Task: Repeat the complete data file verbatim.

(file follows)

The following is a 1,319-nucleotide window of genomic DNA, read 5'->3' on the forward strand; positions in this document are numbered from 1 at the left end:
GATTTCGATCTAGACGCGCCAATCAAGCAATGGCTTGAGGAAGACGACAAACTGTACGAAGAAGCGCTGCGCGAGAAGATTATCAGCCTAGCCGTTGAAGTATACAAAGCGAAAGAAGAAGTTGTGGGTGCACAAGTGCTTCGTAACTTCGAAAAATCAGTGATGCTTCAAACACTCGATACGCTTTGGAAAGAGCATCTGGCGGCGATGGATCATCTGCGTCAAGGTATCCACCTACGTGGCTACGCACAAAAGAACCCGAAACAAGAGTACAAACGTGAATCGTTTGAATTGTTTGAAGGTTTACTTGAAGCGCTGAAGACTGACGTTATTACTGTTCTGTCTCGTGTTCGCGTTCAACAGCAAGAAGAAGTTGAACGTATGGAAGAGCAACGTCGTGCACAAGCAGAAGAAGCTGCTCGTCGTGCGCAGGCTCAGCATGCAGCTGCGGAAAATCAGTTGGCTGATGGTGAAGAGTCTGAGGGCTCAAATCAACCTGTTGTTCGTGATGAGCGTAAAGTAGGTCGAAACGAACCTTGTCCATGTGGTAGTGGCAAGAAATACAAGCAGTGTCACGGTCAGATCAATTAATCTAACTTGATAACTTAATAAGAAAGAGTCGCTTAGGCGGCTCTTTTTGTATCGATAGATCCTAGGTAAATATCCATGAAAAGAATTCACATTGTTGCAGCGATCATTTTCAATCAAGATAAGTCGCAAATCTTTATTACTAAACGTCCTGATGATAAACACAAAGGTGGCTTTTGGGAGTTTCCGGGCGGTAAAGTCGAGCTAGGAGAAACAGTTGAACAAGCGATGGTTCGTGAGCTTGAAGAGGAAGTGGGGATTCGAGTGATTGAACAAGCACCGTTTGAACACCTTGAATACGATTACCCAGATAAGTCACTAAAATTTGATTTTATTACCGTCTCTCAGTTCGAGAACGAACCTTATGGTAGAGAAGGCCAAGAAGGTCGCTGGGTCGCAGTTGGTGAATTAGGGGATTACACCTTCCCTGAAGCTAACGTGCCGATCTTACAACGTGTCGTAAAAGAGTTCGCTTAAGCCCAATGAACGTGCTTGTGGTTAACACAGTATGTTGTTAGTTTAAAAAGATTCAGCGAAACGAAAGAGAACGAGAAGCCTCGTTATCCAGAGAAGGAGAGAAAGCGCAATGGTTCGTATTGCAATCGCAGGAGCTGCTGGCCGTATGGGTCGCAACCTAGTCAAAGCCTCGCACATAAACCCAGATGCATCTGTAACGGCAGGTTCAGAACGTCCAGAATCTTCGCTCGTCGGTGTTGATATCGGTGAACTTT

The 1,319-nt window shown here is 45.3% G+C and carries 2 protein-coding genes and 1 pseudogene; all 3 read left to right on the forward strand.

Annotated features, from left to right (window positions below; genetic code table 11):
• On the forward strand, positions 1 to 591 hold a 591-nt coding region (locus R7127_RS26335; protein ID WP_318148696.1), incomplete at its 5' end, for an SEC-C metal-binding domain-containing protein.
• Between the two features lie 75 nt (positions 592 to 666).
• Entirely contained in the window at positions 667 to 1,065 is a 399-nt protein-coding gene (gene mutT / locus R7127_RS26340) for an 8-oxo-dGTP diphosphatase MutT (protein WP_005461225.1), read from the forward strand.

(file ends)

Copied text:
The following is a 1,319-nucleotide window of genomic DNA, read 5'->3' on the forward strand; positions in this document are numbered from 1 at the left end:
GATTTCGATCTAGACGCGCCAATCAAGCAATGGCTTGAGGAAGACGACAAACTGTACGAAGAAGCGCTGCGCGAGAAGATTATCAGCCTAGCCGTTGAAGTATACAAAGCGAAAGAAGAAGTTGTGGGTGCACAAGTGCTTCGTAACTTCGAAAAATCAGTGATGCTTCAAACACTCGATACGCTTTGGAAAGAGCATCTGGCGGCGATGGATCATCTGCGTCAAGGTATCCACCTACGTGGCTACGCACAAAAGAACCCGAAACAAGAGTACAAACGTGAATCGTTTGAATTGTTTGAAGGTTTACTTGAAGCGCTGAAGACTGACGTTATTACTGTTCTGTCTCGTGTTCGCGTTCAACAGCAAGAAGAAGTTGAACGTATGGAAGAGCAACGTCGTGCACAAGCAGAAGAAGCTGCTCGTCGTGCGCAGGCTCAGCATGCAGCTGCGGAAAATCAGTTGGCTGATGGTGAAGAGTCTGAGGGCTCAAATCAACCTGTTGTTCGTGATGAGCGTAAAGTAGGTCGAAACGAACCTTGTCCATGTGGTAGTGGCAAGAAATACAAGCAGTGTCACGGTCAGATCAATTAATCTAACTTGATAACTTAATAAGAAAGAGTCGCTTAGGCGGCTCTTTTTGTATCGATAGATCCTAGGTAAATATCCATGAAAAGAATTCACATTGTTGCAGCGATCATTTTCAATCAAGATAAGTCGCAAATCTTTATTACTAAACGTCCTGATGATAAACACAAAGGTGGCTTTTGGGAGTTTCCGGGCGGTAAAGTCGAGCTAGGAGAAACAGTTGAACAAGCGATGGTTCGTGAGCTTGAAGAGGAAGTGGGGATTCGAGTGATTGAACAAGCACCGTTTGAACACCTTGAATACGATTACCCAGATAAGTCACTAAAATTTGATTTTATTACCGTCTCTCAGTTCGAGAACGAACCTTATGGTAGAGAAGGCCAAGAAGGTCGCTGGGTCGCAGTTGGTGAATTAGGGGATTACACCTTCCCTGAAGCTAACGTGCCGATCTTACAACGTGTCGTAAAAGAGTTCGCTTAAGCCCAATGAACGTGCTTGTGGTTAACACAGTATGTTGTTAGTTTAAAAAGATTCAGCGAAACGAAAGAGAACGAGAAGCCTCGTTATCCAGAGAAGGAGAGAAAGCGCAATGGTTCGTATTGCAATCGCAGGAGCTGCTGGCCGTATGGGTCGCAACCTAGTCAAAGCCTCGCACATAAACCCAGATGCATCTGTAACGGCAGGTTCAGAACGTCCAGAATCTTCGCTCGTCGGTGTTGATATCGGTGAACTTT

The 1,319-nt window shown here is 45.3% G+C and carries 2 protein-coding genes and 1 pseudogene; all 3 read left to right on the forward strand.

Annotated features, from left to right (window positions below; genetic code table 11):
• On the forward strand, positions 1 to 591 hold a 591-nt coding region (locus R7127_RS26335; protein ID WP_318148696.1), incomplete at its 5' end, for an SEC-C metal-binding domain-containing protein.
• Between the two features lie 75 nt (positions 592 to 666).
• Entirely contained in the window at positions 667 to 1,065 is a 399-nt protein-coding gene (gene mutT / locus R7127_RS26340) for an 8-oxo-dGTP diphosphatase MutT (protein WP_005461225.1), read from the forward strand.